The future is urban
For most of humanity, cities are the future. Not only are cities not going away, they are going to be a home for an ever increasing proportion of the world’s population, and they are also going to be the key to meeting all of the greatest challenges the future has in store for humans.
Fighting the climate crisis, eliminating poverty, reducing inequality, ending world hunger and improving education. “The goals are global in scope, but the implementation is local,” said UN Secretary-General António Guterres, commemorating this year’s World Cities Day on 31 October.
“Local is the space where we connect the dots. Cities and towns can spearhead innovations to bridge the inequalities gaps, deliver climate action and ensure a green and inclusive recovery from the pandemic,” Guterres also noted in his foreword to the World Cities Report 2022, a 422-page analysis titled “Envisaging the Future of the Cities”.
The report concludes that the future of humanity is undoubtedly urban. The percentage of total population living in cities has been growing steadily in the past decades, and has reached 56% in 2021. The UN predicts this figure will reach 68% by 2050 – more than two thirds of the world’s population will be living in cities by the middle of the current century.
Up to 2.2 billion more people will be living in cities than they do today, with all of the world’s regions expected to become more urbanised. This population will not be spread exclusively over large metropolitan areas, however, meaning there will be many different urban models of cities in the future. Additionally, regional differences will play a huge role in shaping and directing individual cities.
According to the UN, all of the world’s cities will have to adapt to the challenges of climate change and rising inequality levels, but cities in different regions of the world will face a number of different challenges. In developed countries, including nearly all cities in Europe, the key priorities will also include managing cultural diversity, upgrading and modernising their ageing infrastructure, addressing shrinking and declining cities, and meeting the needs of an increasingly older population.
With the growing number of societal, environmental and economic challenges, the UN argues that building resilience must be at the heart of the future of cities. Economic resilience with new fiscal sustainability frameworks, societal resilience with universal social protection schemes, climate resilience with greener investments and stronger multilevel collaboration to confront future shocks must be the building blocks of a resilient urban future, the UN report stresses.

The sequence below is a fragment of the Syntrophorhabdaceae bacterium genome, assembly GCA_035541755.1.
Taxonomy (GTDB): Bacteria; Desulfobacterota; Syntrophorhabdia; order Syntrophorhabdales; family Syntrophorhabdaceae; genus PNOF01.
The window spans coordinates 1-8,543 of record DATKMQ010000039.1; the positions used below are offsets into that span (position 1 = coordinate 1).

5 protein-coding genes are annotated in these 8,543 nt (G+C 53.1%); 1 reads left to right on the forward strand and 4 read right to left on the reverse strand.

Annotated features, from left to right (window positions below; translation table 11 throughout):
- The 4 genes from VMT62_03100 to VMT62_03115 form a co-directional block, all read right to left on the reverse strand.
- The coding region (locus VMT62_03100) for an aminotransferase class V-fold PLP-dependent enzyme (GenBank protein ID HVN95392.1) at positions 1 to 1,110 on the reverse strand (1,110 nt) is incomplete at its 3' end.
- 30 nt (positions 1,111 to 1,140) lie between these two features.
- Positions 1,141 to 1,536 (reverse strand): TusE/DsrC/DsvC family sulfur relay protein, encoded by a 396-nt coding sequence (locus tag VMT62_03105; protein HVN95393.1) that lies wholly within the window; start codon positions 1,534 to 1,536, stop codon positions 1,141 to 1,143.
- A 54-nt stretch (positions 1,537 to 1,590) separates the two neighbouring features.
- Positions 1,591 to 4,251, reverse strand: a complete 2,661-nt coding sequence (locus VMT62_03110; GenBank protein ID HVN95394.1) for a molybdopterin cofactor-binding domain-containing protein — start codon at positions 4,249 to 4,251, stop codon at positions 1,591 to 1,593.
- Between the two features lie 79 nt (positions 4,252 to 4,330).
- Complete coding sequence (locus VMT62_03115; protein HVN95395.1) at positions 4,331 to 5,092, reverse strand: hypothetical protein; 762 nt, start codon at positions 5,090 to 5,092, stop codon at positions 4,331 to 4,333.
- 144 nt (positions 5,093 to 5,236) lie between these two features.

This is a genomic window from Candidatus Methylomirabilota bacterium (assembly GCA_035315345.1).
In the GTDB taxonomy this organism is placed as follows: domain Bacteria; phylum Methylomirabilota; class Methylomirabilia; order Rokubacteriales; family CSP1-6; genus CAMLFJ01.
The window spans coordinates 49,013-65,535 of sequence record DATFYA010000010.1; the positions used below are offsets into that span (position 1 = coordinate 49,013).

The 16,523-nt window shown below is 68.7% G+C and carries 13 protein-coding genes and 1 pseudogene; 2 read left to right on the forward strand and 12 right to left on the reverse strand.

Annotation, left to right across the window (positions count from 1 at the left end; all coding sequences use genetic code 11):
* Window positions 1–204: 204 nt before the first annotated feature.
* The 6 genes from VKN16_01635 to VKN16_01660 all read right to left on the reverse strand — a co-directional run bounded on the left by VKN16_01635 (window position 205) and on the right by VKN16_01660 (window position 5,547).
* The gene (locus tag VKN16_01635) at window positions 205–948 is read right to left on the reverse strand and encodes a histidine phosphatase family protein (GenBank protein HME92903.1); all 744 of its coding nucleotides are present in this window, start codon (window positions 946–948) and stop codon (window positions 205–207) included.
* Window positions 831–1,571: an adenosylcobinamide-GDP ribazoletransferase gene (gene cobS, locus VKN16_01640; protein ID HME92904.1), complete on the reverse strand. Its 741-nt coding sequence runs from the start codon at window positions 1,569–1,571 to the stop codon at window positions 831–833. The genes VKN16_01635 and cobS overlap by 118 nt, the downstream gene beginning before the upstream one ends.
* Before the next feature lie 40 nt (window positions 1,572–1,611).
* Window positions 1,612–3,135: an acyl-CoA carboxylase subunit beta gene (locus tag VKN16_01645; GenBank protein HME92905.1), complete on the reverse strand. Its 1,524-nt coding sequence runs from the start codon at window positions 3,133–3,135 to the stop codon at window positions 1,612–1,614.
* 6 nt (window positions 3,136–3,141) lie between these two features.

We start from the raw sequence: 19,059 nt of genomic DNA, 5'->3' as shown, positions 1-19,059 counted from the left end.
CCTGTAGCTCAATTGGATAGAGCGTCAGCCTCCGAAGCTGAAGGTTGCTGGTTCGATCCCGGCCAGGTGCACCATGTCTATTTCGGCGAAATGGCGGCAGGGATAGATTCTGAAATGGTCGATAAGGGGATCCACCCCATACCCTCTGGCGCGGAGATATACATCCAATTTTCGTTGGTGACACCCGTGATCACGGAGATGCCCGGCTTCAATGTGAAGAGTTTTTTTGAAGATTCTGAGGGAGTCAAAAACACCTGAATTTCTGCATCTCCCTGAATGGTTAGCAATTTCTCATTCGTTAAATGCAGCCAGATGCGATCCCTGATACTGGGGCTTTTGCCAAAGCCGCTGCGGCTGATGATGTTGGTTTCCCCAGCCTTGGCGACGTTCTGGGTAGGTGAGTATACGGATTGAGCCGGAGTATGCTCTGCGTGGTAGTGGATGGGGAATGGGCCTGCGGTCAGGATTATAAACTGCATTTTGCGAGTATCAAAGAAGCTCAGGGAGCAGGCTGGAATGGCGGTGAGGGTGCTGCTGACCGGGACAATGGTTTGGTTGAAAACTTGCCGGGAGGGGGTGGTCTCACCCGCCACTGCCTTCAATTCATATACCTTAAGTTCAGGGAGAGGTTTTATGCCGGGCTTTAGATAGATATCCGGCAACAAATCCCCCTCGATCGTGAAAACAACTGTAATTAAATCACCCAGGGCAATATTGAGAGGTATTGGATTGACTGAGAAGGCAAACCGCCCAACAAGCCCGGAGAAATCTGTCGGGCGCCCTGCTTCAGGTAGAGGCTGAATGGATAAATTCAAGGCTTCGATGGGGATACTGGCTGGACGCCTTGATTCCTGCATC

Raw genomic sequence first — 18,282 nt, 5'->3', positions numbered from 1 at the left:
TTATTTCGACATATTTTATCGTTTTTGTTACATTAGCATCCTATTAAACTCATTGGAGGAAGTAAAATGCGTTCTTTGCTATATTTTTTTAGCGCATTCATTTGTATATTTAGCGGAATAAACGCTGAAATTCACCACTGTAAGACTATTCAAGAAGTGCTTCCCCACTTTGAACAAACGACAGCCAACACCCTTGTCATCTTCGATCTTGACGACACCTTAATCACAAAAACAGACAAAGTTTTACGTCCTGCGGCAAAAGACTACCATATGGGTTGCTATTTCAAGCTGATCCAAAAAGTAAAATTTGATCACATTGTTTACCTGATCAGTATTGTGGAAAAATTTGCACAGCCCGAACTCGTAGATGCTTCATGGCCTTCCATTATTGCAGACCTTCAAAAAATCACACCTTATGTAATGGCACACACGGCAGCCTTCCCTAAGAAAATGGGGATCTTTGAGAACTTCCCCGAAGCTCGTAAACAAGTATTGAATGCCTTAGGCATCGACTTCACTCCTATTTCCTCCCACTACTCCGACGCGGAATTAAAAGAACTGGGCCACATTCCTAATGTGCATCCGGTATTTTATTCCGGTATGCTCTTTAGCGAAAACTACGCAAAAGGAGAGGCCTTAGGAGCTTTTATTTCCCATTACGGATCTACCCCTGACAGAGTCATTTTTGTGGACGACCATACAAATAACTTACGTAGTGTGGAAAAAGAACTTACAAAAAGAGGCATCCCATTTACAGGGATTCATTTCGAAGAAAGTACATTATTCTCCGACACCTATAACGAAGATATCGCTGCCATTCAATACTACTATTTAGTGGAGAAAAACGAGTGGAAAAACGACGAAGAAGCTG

Transiting to a net-zero economy will be impossible without recognising the role of urban areas. There is a need to develop policies to support action at the subnational level, limiting carbon emissions or reducing vulnerabilities. The UN also emphasises how nature-based solutions offer the opportunity to develop a wide range of responses to urban environmental challenges.
There is also a need for a continued paradigm shift toward environmentally friendly and human-centric energy and mobility options. The UN report suggests this can be achieved through efficient public transport and active mobility when integrated with energy-efficient modes, such as electric vehicles powered by clean energy.
As a new planning approach, the “15-minute city” can guide the development of neighbourhoods where residents can meet most of their daily needs within a
15-minute travel time on foot, cycle, micro-mobility or public transport. Mayor of Paris Anne Hidalgo is already championing this approach in the French capital, and other European cities such as Cagliari are already looking to follow suit.
The UN also emphasises the link between advances in technology and urban futures. The future of cities will be knowledge-based, driven largely by innovation and the widespread use of
new technologies and digitization of virtually all facets of urban life. Local governments need to prepare their economies for the effects of advancing automation and digitalization.
While full technological sovereignty may be out of reach, city governments have an opportunity
and responsibility to co-determine how innovation and technology are designed for, and applied in, cities. They should initiate, and participate in, technology assessments, and involve other urban stakeholders in the process.
With urban resilience at the heart of the cities’ future, the UN notes that local governments already have a comprehensive framework for integrated, multi-level action in the form of Sustainable Development Goals, the New Urban Agenda, the Addis Ababa Action Agenda and the Paris Agreement on Climate Change.
This key goal – building resilience – cannot be reached without public participation. Any effort to prepare resilience plans, draft policies or implement projects will have greater prospects for success if undertaken using active participatory methods so that all residents and stakeholders are involved in planning and decision-making. This will also help residents develop a shared sense of ownership.
“We have only about 87 months, 380 weeks or 2600 days left to implement the 2030 Sustainable Development Goals,” said Maimunah Mohd Sharif, Executive Director of the UN Habitat programme. “The best way to do this is by ensuring our cities and communities are sustainable.”
Marking the World Cities Day, Mohd Sharif stressed that it is city managers and their communities that have the power to help Governments translate policy into practice. City managers engage the right partners, and find solutions by working together with their communities. “More than ever, we need to work towards achieving transformative change in our cities to build the future we want,” said Mohd Sharif.
(Image credit: pikisuperstar / Freepik)